Ana Toledo – The Brazilian NINJAS

The Brazilian journalist collective “Mídia NINJA” (NINJA media) was founded in 2011. The word NINJA is here an acronym for “Narrativas Independentes, Jornalismo e Ação” (Independent narratives, journalism and action) and a play on the concept of the “ninja”.

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They have established themselves as an alternative media group since their founding, but rose to prominence mainly during the 2013 Brazilian protests. They have also worked on forceful removal of people done by the State, violence against Native Brazilians populations, police brutality among other issues.

To me they are a good example of working alone and together with a great actual impact. The members, called “ninjas”, go to the place they want to document. Sometimes a member goes alone, sometimes with others, but the idea is that they spread and remain in touch with each other, usually by phone – although, many times they lose the direct contact with each other. Each ninja has a camera, frequently hidden, but smartphones are also used. With the assistance of other people around them or other ninjas, they use wi-fi to live-stream the camera contents. Each ninja has a channel and people can watch the recordings live and comment via twitter. The commenters send message of encouragement but also warnings to other ninjas or to other people who are in the area. Warnings such as “do not go to street x, as there are policemen coming”, “the police is throwing gas bombs in street y”, etc. The ninjas, who are working solo, but actually together, have been a major component in protests and social movements around Brazil.  They are spread in several Brazilian cities and having been doing a lot of coverage.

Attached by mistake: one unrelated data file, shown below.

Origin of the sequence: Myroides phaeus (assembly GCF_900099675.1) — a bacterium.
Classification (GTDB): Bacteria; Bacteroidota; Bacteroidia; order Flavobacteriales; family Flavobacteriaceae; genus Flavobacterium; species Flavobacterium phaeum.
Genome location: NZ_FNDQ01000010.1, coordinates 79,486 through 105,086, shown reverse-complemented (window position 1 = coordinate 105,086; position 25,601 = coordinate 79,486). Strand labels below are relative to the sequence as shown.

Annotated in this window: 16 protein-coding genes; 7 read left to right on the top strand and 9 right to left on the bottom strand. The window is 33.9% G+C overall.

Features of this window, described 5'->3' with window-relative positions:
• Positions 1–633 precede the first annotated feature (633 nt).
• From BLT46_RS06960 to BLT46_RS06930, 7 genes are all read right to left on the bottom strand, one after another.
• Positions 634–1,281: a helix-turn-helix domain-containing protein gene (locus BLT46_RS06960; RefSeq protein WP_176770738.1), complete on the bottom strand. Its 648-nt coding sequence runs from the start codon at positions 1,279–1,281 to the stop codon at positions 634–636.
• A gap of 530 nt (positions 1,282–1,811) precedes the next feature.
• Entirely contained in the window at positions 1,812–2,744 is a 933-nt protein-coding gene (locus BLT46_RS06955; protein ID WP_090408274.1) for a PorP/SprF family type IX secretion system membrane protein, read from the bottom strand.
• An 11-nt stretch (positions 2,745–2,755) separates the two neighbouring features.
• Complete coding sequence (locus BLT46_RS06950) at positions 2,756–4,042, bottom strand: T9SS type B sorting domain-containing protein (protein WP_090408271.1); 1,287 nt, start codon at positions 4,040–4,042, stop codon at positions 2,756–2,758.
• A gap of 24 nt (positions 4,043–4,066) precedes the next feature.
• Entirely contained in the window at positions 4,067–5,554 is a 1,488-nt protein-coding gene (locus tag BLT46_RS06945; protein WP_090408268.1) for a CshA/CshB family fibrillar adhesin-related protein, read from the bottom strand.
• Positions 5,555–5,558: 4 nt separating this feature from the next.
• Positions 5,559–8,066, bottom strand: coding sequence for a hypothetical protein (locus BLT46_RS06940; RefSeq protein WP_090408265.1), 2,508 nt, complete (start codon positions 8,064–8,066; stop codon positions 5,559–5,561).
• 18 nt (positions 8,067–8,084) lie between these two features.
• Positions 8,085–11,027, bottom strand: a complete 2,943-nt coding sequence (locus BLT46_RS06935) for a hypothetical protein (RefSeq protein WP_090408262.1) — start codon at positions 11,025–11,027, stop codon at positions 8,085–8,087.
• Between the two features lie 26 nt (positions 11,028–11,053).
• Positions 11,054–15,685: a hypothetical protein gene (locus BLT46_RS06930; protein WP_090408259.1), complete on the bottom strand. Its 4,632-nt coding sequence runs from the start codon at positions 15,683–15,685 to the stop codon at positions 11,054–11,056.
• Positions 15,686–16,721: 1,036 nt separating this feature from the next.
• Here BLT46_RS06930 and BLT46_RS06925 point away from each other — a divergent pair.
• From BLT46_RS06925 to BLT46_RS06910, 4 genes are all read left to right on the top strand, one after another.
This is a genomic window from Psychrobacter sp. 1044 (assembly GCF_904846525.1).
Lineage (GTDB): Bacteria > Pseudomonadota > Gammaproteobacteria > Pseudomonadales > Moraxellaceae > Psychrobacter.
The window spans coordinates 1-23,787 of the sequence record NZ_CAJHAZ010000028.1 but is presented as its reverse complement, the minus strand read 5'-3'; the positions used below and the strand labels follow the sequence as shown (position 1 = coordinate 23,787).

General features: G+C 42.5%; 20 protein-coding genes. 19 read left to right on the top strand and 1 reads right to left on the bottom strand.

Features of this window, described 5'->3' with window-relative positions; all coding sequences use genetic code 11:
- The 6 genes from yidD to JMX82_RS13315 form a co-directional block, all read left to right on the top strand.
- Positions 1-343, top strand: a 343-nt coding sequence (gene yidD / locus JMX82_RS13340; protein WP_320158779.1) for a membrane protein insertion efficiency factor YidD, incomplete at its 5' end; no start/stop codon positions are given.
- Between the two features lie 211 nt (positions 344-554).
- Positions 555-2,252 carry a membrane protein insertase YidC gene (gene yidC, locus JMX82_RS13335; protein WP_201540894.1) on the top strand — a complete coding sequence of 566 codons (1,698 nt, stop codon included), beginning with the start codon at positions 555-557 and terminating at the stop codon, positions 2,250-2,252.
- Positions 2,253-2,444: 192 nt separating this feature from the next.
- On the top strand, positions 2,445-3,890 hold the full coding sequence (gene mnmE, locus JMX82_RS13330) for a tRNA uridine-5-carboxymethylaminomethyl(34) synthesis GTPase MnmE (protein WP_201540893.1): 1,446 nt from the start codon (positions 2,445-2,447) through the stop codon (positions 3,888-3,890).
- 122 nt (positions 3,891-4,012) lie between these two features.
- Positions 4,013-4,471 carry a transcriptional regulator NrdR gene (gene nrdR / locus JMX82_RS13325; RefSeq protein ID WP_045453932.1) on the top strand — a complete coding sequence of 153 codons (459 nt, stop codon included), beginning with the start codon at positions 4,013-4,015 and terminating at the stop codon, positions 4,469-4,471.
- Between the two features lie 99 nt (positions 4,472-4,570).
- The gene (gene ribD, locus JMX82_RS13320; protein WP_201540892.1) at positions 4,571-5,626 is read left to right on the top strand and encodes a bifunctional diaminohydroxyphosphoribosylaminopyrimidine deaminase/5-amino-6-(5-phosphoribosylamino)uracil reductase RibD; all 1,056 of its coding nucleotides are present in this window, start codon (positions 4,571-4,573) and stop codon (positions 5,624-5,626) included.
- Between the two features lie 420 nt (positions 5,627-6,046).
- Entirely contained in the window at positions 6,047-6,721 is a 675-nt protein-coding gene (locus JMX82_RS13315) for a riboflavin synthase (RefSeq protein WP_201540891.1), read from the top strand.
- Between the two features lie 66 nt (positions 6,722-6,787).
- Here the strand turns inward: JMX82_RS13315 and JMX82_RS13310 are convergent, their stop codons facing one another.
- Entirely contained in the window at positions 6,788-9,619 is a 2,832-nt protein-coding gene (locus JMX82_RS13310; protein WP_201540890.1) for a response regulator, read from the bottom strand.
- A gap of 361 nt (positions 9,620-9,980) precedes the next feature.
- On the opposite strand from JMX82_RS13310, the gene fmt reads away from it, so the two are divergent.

They have started small; however, as the protests became more intense, they started to be known by the mainstream. Their channels and content originating from them are constantly spread in social media. Their ascension provoked mainstream media as people could check that their coverage was not very accurate and, at times, incredibly biased. Their content really made and is still making a major impact in Brazil. They have also given alternative media in general bigger public attention and encouraged more counter-narratives to come forward. 

 

An article on “The Guardian” about the group:

http://www.theguardian.com/world/2013/aug/29/brazil-ninja-reporters-stories-streets

The Midia NINJA live-stream channel:

http://twitcasting.tv/midianinja

Published by Media Love

Website dedicated to the Media Love project of Mark Deuze, Professor of Media Studies, University of Amsterdam (The Netherlands).

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